on February 19, 2013
Being a long time MGS fan, my hopes were not particularly high with this game. The absurd title, the ludicrous box art (which looks like something from the 90s), the temporary cancellation of the project, and the departure from the MGS tradition, all led me to believe that this was a disaster in the making (despite Platinum's fine track record). Fortunately, I've been pleasantly surprised by the quality of this game... "Rising" is a blast to play for anybody who enjoys action games (whether you're an MGS fan or not).
Foremost, the game does manage to retain the feeling that it's actually occurring inside the MGS universe, despite its over-the-top nature (and in terms of physics, anything our protagonist does in "Rising" is not far from what Vamp achieved in MGS2 and 4). Longtime fans will be pleased by the inclusion of familiar sights, sounds, and themes, even if the gameplay is radically different. Raiden, of course, returns, and his inclusion as the protagonist is bound to please any MGS fan who has wanted to step into the shoes of a ninja on the level of the legendary Gray Fox.
The heart of this game, like any action title, is its combat mechanics, and here "Rising" shines. Raiden moves with an effortless grace, and when he strikes, it carries a convincing "weight" that exceeds even the likes of "God of War" and "Bayonetta". His "ninja run" while goofy in name, is a blast to execute, as are his assortment of magnificent combos.
When it comes to Japanese wackiness, I've pretty much seen it all at this point in my life. Giant robots, ninjas, and cyborgs generally come off as tired and cliched to me, but somehow, "Rising" makes these concepts seem fresh and EXCITING. What's the secret? The game uses a beautiful style of presentation that is incredibly slick, resulting in an artistic, vibrant mode of visual storytelling that is a pleasure to behold. Despite the ludicrous dialogue, mediocre voice acting, and marginal plot, the game's visual flair picks up the slack, and makes this somewhat-cheesy story work. It takes cyborg-ninjas (the "Winds of Destruction" are on par with finest of MGS bosses), and makes them viable, turning them into showmen that are simply a blast to watch and engage with. The gameplay is nicely balanced with expertly rendered cut scenes that always impress, and are kept to lengths that are actually appropriate (another breaking from MGS tradition). This game is so visually impressive, it actually made me want a bigger TV, to better digest the spectacle!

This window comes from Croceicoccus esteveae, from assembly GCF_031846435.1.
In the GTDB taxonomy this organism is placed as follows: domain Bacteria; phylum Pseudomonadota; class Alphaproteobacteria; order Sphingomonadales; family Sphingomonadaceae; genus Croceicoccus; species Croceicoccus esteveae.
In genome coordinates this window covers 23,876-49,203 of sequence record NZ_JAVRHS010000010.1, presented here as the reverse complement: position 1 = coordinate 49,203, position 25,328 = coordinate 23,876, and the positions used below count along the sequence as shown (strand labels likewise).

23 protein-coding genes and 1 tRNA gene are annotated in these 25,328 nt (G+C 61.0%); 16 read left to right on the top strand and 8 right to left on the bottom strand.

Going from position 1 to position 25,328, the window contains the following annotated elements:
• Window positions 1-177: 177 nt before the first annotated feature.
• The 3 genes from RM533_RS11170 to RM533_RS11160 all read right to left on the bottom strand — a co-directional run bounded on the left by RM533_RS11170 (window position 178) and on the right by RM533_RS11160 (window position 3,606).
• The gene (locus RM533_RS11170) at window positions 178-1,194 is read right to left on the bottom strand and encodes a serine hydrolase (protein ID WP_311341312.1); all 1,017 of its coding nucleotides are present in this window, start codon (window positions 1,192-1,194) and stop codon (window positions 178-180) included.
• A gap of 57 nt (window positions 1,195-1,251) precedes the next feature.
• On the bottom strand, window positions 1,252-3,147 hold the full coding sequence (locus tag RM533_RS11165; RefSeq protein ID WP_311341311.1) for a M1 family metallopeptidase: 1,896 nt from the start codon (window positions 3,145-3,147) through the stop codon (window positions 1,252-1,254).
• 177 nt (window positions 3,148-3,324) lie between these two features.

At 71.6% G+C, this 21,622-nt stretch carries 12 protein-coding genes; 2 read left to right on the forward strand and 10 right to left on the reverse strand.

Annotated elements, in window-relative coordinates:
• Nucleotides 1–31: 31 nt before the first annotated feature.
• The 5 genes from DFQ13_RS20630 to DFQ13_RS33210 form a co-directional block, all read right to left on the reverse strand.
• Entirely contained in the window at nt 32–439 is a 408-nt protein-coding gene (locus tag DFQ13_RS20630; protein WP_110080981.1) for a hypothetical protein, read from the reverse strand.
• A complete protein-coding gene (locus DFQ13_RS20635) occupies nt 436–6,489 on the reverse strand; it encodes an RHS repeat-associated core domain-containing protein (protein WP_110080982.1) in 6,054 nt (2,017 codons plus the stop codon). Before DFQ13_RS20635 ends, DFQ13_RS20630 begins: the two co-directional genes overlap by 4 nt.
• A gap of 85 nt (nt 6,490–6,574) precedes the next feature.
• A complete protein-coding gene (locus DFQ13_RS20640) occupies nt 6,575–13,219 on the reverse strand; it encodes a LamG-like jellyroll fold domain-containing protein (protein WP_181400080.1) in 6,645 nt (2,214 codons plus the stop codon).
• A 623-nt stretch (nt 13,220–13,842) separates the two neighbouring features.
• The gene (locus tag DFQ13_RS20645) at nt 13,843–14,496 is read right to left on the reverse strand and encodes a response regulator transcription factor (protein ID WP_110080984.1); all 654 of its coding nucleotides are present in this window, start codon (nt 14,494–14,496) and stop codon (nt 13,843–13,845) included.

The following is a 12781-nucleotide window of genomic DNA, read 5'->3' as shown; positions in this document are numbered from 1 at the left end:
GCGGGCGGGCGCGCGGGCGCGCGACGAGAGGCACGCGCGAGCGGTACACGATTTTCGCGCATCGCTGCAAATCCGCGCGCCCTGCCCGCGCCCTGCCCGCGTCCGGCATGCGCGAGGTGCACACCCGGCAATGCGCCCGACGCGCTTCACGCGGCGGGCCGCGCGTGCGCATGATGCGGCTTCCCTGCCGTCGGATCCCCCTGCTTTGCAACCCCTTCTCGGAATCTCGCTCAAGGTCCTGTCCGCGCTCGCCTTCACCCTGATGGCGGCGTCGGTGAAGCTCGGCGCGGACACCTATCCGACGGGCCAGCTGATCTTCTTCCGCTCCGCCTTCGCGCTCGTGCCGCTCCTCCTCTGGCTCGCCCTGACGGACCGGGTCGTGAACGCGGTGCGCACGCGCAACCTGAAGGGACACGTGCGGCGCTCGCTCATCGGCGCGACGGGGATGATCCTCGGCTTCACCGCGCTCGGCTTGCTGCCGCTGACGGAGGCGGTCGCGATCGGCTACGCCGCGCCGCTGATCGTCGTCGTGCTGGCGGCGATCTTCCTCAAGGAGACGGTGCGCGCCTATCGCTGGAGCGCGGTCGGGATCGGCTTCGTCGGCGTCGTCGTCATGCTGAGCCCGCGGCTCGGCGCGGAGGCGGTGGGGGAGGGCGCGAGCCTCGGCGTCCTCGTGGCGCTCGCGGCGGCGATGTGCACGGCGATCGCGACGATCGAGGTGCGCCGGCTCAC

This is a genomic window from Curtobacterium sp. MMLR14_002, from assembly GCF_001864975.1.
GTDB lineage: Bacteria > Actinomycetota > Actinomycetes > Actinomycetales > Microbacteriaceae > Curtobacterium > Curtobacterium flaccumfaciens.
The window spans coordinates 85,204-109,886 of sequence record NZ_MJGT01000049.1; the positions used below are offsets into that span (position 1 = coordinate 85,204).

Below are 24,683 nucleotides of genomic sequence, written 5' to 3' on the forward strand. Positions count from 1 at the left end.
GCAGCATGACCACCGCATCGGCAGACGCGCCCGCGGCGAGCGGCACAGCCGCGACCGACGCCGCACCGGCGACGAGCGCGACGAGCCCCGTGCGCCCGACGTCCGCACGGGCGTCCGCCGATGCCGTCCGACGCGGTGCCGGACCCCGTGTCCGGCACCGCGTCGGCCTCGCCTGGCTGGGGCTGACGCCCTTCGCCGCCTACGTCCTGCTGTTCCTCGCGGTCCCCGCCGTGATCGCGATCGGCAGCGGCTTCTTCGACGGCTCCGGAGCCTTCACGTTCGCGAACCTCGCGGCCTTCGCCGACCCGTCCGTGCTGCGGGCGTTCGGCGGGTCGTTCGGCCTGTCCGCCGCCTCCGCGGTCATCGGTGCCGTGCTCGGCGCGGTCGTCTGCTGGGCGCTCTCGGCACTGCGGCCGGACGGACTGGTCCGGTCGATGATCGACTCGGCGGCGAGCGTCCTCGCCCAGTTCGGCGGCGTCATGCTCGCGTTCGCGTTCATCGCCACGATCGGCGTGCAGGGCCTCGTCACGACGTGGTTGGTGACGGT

The limitations of this game are as follows: The camera will fight against you a bit too often, particularly during blade mode, when it will inexplicably perform a 180 and send you facing the wrong way (while you're using your limited energy to pull off this special move). I hope this is corrected with a future patch. Another weak spot is that the mechanics, while largely intuitive, could have been explained much better during the game. I must have missed the part where they tell you how to parry (a skill you need in order to even get past the first boss, much less complete the game), and I actually had to go online to figure out how to do it. There is no explanation of parrying anywhere in the menus. Hint: Press "square" (X on the 360) and flick the analog stick at the incoming attack at just the right moment, in order to parry.
The greatest weakness, however, is an ill-fitting soundtrack that simply does not fit with the world of MGS. Fortunately, you can go into the options from the menu and turn the music level down, while leaving the sound effects at their normal level. The soundtrack was a point of contention where Platinum butted heads with Konami. I feel that Platinum should have yielded to the judgement of Kojima and Konami on this subject, and once more retained the superb services of composer Harry Gregson-Williams.